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A well-written contract is a useful tool in many business relationships. Some commonly used commercial contracts include shareholder agreements, commercial leases, supply contracts, indemnity agreements, security agreements, asset or share purchase agreements, confidentiality or nondisclosure agreements and partnership agreements, amongst others.
While a contract does not always need to be in writing to be enforceable, this is a good practice for business relationships to ensure there is a clear understanding between the parties.
Here are a few tips to keep in mind when entering into a commercial contract:
1. Don’t Forget the Basics
For any contract to be binding, the following three elements must be present:
- Consideration: Each party to the contract must give and receive something. The consideration can be something given in the present or the future. It cannot be something that was previously given.
- Capacity: Each party to the contract needs to have capacity to enter the contract. Minors or persons with certain types of mental disability may not be able to enter into the contract. This principle helps to ensure that there is equality in bargaining power between the parties.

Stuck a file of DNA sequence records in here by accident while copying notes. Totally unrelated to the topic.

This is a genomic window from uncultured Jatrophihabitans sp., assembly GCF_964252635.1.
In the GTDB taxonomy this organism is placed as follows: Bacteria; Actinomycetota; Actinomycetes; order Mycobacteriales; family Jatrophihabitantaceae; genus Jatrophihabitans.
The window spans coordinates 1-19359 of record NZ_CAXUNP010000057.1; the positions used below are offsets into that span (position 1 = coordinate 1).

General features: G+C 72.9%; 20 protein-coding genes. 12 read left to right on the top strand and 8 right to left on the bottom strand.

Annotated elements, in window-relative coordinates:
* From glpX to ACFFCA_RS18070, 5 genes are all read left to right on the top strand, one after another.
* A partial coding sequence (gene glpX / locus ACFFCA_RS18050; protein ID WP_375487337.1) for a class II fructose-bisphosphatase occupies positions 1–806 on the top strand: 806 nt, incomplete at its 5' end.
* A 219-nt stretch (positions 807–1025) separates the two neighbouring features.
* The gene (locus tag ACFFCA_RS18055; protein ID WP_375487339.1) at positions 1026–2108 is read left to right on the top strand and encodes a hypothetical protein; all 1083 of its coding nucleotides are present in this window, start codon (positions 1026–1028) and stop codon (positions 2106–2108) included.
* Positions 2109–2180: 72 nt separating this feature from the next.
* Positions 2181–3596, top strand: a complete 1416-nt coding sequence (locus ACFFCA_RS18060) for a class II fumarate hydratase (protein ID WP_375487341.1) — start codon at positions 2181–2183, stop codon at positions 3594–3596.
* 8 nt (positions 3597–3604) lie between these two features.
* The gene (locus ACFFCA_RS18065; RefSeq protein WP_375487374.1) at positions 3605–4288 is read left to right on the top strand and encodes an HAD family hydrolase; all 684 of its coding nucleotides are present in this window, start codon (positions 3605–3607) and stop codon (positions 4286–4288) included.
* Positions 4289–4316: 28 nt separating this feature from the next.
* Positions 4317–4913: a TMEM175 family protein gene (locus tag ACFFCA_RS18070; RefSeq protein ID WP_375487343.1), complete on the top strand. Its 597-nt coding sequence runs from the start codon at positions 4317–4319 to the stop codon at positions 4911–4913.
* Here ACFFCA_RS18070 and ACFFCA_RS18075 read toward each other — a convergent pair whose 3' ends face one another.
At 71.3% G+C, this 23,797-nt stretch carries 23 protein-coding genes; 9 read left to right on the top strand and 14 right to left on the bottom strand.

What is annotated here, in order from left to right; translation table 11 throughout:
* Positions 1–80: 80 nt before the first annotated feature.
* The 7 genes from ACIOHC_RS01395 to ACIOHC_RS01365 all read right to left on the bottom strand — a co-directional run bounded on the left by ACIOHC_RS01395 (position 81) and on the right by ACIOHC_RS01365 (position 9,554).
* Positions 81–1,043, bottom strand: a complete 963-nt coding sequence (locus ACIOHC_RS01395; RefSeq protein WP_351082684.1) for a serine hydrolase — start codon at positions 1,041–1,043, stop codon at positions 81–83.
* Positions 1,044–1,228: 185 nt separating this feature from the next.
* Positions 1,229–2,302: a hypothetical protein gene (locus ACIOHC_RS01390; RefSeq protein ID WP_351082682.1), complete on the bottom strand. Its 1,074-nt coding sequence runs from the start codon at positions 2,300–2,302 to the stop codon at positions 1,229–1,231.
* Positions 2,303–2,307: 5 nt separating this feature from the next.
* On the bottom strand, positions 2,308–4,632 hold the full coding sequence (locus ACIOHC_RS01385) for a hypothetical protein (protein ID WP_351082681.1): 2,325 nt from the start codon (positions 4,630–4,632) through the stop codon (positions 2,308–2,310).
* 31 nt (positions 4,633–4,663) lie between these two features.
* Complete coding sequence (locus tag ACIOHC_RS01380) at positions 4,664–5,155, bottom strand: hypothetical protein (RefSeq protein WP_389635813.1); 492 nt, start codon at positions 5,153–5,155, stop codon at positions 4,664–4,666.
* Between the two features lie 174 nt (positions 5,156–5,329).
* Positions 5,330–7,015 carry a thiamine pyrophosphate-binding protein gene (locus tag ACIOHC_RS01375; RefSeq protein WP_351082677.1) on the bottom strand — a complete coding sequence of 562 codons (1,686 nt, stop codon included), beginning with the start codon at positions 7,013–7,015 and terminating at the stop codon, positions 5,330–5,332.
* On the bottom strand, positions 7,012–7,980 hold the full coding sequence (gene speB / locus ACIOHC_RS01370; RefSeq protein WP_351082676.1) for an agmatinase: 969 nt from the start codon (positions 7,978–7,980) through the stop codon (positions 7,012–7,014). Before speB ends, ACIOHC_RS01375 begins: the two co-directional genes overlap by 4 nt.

- Compliance: Legal formality requirements need to be met. Certain types of agreements need to be in writing and signed by the persons to be bound – this is a good practice to do regardless.
2. Negotiate Clear Terms
The fundamental terms of the contract should be negotiated with the other side before the formal contract drafting begins. These terms can then be used as a guide for drafting.
Ensure that all of these terms are included in the final draft as terms can be intentionally or unintentionally excluded throughout the drafting process. Many contracts contain a clause that voids any previous agreements as to terms in favour of the final contract terms. This is usually covered by an “Entire Agreement” clause.
3. Use Unambiguous Language
It is best to use plain language wherever possible and avoid the use of legal jargon.
Ambiguous language in the contract will usually be interpreted by the courts in favour of the party who did not draft the agreement pursuant to the contra proferentem rule. However, this may not necessarily be true where both parties are sophisticated and are of equal bargaining power.
4. Clearly Define Terminology
All unclear terminology used in the agreement should be defined in a schedule to the contract or at the beginning of the contract.
For example, the term “sole discretion” has resulted in unfavourable court decisions because it is too broad. In Data & Scientific Inc. v Oracle Corp, the Court looked at the interpretation of a business agreement which stated that the agreement could be renewed annually at the “sole discretion” of one of the parties. The Court determined that discretionary contractual power must be exercised reasonably.
It is better to clearly define the situations were a party may choose not to renew the agreement rather than leave it up to the Court to decide if the party acted reasonably in their decision.